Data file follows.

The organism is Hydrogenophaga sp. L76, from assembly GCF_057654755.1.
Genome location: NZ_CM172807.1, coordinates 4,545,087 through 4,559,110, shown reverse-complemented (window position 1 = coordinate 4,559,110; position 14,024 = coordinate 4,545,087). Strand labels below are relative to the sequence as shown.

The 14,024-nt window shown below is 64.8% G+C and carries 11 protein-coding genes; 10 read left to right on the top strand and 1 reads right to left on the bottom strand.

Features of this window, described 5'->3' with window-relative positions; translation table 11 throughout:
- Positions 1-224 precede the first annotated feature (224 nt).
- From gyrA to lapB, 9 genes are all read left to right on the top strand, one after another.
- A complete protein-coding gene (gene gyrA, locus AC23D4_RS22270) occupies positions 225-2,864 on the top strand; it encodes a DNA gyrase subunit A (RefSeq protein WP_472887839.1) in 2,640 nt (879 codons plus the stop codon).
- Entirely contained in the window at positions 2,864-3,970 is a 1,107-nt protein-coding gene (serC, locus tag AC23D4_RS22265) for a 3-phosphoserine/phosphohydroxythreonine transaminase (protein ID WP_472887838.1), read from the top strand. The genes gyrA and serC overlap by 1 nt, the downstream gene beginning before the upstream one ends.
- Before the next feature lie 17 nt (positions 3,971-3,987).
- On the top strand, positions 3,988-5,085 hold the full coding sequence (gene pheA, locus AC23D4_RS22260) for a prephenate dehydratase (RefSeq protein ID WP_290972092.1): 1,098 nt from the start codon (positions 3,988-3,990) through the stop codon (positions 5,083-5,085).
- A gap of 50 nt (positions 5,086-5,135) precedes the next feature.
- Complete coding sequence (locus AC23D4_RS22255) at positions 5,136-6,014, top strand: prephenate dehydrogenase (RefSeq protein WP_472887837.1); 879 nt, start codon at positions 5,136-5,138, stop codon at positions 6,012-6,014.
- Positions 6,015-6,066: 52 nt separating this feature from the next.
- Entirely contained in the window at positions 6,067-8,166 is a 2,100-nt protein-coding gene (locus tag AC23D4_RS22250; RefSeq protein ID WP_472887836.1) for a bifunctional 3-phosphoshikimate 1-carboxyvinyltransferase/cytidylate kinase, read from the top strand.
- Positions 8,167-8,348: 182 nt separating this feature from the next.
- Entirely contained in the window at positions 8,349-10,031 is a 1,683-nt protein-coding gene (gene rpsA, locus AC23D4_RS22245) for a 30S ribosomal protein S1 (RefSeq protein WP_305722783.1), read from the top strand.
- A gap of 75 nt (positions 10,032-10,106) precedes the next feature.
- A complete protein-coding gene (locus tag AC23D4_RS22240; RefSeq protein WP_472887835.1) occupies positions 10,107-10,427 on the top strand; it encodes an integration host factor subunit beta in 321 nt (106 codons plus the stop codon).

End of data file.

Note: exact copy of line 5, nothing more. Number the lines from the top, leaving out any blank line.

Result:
- Positions 1-224 precede the first annotated feature (224 nt).